The Supreme Court, on Friday named a five-man panel of judges to deliver judgement in the separate appeals by the Peoples Democratic Party (PDP) and its candidate in the Osun governorship election, Senator Ademola Adeleke, against the Independent National Electoral Commission (INEC).
Adeleke is challenging the victory of the All Progressives Congress (APC) and its candidate, Governor Gboyega Oyetola, in the 2018 Osun State governorship election.
Members of the panel are:-
(1) Hon Justice Olabode Rhodes Vivour (Chairman)
(2) Hon Justice Akhas
(3) Hon Hustice Paul Adam Galumje
(4) Hon Justice John Okoro
(5) Hon Justice Ahaugi
Also, the Supreme Court hearing between Senator Adeleke/PDP and Governor Oyetola/APC is now scheduled for 17th June, 2019.
It will be recalled that the Appeal Court had earlier ruled in favour of Governor Oyetola, after he had appealed the first judgement of the Election Petitions Tribunal, which ruled in favour of Senator Adeleke.
INEC had declared Oyetola and the APC the winner of the Osun State governorship election on the basis of the cumulative results of the September 22, 2018 main election and the September 27, 2018 supplementary poll.
Earlier on May 30, the PDP had won an appeal of the April 2 judgement by Justice Othman Musa of the FCT High Court, Bwari, which voided Adeleke’s candidacy for the election on the grounds that he was not qualified, having not possessed valid secondary school certificate.
The court had also declared Adeleke ineligible to contest the election on the grounds that he forged his secondary school credentials submitted to the Independent National Electoral Commission (INEC) in 2018.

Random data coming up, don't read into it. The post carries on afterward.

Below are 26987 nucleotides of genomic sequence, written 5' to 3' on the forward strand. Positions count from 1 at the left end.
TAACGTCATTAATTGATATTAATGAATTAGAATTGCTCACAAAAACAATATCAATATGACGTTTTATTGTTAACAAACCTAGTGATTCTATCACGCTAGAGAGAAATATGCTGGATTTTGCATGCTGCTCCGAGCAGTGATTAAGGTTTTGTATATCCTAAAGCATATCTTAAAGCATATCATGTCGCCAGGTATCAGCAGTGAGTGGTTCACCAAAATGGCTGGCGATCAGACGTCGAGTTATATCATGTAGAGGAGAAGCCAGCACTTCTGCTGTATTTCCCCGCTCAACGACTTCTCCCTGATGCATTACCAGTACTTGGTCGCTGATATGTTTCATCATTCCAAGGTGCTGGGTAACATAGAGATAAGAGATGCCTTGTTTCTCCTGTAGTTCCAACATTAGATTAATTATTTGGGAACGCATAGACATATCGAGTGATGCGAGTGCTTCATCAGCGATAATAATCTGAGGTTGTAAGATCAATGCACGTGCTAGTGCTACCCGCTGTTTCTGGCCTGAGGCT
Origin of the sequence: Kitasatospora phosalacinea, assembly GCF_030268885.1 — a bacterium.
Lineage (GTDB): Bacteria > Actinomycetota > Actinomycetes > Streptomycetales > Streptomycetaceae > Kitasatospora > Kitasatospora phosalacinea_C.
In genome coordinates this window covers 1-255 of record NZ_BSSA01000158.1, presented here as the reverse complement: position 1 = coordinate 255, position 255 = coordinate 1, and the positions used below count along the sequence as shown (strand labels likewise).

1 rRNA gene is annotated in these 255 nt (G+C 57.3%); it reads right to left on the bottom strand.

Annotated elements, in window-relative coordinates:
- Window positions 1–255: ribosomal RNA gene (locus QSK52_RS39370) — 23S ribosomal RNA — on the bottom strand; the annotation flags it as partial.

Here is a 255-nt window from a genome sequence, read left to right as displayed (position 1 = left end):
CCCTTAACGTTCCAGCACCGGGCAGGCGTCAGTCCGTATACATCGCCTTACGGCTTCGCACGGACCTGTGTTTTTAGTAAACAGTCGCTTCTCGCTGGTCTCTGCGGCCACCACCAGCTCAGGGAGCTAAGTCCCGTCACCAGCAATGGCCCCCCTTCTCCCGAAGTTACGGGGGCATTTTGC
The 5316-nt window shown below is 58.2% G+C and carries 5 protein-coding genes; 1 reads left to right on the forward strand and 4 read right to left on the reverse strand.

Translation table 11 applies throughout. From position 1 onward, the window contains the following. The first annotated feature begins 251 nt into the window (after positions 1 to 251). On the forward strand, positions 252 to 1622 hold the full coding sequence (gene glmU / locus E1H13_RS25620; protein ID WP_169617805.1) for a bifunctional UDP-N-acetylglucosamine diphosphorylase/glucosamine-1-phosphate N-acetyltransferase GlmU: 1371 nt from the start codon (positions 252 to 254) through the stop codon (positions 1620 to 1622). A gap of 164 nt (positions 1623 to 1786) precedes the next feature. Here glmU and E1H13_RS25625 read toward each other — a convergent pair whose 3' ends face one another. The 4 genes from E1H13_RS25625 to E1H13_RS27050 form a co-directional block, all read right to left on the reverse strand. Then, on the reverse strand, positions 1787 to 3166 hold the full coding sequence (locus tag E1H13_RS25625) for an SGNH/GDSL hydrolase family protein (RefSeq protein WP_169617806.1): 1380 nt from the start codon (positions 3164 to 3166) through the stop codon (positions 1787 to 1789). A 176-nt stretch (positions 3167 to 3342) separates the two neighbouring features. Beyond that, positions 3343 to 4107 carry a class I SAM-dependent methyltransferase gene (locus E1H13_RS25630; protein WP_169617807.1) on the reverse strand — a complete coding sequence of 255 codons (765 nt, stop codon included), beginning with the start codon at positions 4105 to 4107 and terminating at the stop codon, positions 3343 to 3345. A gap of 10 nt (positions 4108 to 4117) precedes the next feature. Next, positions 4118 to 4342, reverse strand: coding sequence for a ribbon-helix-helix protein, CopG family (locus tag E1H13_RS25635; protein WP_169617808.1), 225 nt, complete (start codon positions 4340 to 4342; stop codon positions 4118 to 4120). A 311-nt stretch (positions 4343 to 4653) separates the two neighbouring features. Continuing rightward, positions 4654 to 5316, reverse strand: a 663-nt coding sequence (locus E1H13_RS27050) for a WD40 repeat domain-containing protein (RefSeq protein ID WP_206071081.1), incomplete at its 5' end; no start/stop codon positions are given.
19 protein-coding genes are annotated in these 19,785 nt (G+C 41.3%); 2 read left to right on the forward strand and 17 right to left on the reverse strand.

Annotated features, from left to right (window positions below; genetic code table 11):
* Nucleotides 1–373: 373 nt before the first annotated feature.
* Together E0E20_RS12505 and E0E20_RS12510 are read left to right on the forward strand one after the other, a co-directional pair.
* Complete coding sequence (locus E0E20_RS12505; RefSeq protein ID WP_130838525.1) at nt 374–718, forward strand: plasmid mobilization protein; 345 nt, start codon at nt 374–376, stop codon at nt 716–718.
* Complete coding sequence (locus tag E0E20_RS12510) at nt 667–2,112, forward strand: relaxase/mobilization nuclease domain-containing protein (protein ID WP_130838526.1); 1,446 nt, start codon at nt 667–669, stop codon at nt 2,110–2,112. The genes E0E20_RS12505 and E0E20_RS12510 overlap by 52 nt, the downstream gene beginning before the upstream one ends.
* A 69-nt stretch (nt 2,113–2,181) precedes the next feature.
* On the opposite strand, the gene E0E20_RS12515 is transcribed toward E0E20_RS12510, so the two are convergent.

But upturning the judgment on Thursday, May 30, Justice Emmanuel Agim of the Appeal Court held that the suit, having failed to be filed within 14 days after Adeleke’s Form C.F001 was submitted to INEC or 14 days after his name was published as a candidate in the September 2018 election, the suit filed before the FCT High Court, by virtue of section 285 of the constitution had become statute-barred.
Justice Agim also held that the failure of the FCT High Court to deliver its verdict within 60 days of the filing of the suit had rendered the lower court’s judgment a nullity.
The Court also held the affidavit evidence of the West African Examination Council and result ledger attached to it showed that Adeleke was not a dropout but actually sat the May 1981 examination of the body at Muslim Grammar School, Ede.
Justice Agim held that by virtue of section 177 of the constitution, by merely taking the examination and without passing any paper, Adeleke was qualified to contest the governorship election.
He, therefore, faulted the claim that Adeleke forged the West African Examination Council (WAEC) certificate he presented to the Independent National Electoral Commission (INEC) to secure clearance for the gubernatorial election.